Who is the first magician in the world? – Vines Zach King Magic Tricks


It is none other than the great magician Houdini. The very first magician was Houdini, who was born on June 7, 1881. In that year, he was the only magician to have lived and worked in New York City in the winter, and in the summer. Houdini first showed up at the Grand Circus of the West End on December 28, 1881, and began his magic career on January 1, 1882; however, his name did not appear on any of the official listings of card show participants until nearly four years later. Before long, Houdini had become one of the most powerful and famous magicians of all time. His name is said to have inspired the film “Tarzan.” The magician who may be the greatest magician of all time is Robert Louis Stevenson, born in 1847. One of the most celebrated and influential figures in American history is Stevenson, who created the novel “The Strange Case of Dr. Jekyll and Mr. Hyde,” and wrote numerous other works that are said to be so popular that you could easily spend an entire lifetime learning to read and recite all of them. Like Houdini, Stevenson also had a long-standing relationship with the law, and became a citizen of the United States in 1889, though he never lived in Philadelphia. He was born on August 23, 1842, in Springfield, Illinois. He received an education in the local public schools and later became a full-time lecturer at the State Technical College of Illinois, where he was awarded the degree of “A.M.” in 1900. Stevenson was not a particularly prolific writer, however, and at one point wrote only five novels. By the time he won the Nobel Prize in 1903, he had published over 30 works. Stevenson was a highly respected journalist and political leader in the early 20th century. He was the first politician elected to the Senate of the United States as well as to the House of Representatives of the state of Illinois. He was a leader in the American suffrage movement and was the author of a number of notable works, including “The Strange Case of Dr. Jekyll and Mr. Hyde” and “The Last Battle.” Stevenson died unexpectedly in 1916, but his name will forever live on as one of the most influential people in American history.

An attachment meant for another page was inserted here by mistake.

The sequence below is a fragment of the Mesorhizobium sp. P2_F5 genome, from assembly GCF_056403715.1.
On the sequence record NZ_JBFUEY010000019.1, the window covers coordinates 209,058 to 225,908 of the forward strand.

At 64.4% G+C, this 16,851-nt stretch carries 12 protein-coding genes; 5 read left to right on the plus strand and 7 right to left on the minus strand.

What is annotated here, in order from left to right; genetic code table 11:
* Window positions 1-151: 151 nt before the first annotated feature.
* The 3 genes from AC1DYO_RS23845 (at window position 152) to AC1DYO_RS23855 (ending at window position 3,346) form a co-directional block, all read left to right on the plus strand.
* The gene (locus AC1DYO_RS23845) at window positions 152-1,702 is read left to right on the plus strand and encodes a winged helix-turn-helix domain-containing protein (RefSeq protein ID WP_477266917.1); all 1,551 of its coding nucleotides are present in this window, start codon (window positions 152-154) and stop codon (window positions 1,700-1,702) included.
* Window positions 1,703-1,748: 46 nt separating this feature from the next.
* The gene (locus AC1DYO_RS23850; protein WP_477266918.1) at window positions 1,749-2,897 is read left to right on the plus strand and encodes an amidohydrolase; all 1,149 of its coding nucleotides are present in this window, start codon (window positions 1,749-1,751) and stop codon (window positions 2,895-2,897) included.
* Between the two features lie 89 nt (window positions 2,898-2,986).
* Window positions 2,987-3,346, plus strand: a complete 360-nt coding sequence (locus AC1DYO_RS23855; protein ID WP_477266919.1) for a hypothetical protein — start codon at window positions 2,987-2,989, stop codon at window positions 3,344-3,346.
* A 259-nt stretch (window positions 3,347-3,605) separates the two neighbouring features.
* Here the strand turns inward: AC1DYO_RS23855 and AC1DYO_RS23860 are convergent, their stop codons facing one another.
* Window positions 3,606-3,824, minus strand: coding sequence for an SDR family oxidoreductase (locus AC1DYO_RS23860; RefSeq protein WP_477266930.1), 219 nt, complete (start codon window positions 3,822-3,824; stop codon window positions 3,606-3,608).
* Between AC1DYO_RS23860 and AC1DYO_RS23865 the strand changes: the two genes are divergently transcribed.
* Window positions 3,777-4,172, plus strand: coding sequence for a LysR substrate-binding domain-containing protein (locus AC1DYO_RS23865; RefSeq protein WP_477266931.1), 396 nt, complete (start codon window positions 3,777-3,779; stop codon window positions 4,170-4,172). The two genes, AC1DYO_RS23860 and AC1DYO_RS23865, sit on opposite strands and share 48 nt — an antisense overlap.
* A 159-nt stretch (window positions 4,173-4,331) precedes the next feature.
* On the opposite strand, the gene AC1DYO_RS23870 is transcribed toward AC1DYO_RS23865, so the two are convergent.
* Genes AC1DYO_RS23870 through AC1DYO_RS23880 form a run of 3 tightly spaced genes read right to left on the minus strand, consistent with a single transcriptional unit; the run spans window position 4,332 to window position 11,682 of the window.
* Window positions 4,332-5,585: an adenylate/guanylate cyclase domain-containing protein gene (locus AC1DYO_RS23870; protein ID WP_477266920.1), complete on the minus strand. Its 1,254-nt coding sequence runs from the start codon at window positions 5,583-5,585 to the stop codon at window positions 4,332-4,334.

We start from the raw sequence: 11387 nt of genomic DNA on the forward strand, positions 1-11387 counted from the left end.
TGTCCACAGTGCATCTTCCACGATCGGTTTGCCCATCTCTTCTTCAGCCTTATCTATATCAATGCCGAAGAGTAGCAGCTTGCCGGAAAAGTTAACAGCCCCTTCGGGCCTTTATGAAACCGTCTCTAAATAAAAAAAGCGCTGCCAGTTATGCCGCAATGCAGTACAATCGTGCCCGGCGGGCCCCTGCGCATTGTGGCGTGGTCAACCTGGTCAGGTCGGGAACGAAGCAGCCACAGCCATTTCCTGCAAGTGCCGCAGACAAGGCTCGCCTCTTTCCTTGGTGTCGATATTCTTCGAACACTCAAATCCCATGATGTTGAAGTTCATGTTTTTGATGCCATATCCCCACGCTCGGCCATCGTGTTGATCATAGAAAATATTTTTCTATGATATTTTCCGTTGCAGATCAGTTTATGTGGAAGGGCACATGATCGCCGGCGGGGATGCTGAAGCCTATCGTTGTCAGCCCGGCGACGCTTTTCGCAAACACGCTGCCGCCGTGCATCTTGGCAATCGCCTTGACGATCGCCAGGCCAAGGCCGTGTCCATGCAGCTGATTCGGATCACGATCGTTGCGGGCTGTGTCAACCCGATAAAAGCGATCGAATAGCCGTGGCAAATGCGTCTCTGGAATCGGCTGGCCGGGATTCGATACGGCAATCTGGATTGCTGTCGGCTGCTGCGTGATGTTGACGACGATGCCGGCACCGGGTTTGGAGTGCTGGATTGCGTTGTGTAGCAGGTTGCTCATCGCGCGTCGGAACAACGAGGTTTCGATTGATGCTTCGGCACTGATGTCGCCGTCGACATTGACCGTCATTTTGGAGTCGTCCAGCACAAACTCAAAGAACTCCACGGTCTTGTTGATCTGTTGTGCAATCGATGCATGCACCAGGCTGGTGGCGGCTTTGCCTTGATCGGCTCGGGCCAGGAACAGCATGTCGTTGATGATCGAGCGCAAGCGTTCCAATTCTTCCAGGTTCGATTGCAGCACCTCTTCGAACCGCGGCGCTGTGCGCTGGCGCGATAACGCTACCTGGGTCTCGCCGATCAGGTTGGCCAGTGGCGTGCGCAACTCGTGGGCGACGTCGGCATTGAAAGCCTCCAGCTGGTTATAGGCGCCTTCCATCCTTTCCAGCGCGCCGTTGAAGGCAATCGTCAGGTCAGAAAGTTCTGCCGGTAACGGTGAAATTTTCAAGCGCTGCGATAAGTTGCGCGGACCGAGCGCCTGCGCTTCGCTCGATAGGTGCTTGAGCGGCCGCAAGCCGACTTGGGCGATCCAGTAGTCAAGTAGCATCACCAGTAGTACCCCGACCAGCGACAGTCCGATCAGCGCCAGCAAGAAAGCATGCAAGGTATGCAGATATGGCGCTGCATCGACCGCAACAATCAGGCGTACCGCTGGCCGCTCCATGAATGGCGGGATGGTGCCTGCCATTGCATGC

3. Magician Peter Lorre

Born in France on May 3, 1879, Peter Lorre is the only “Magician” whose name is on the official listing for a card show in the

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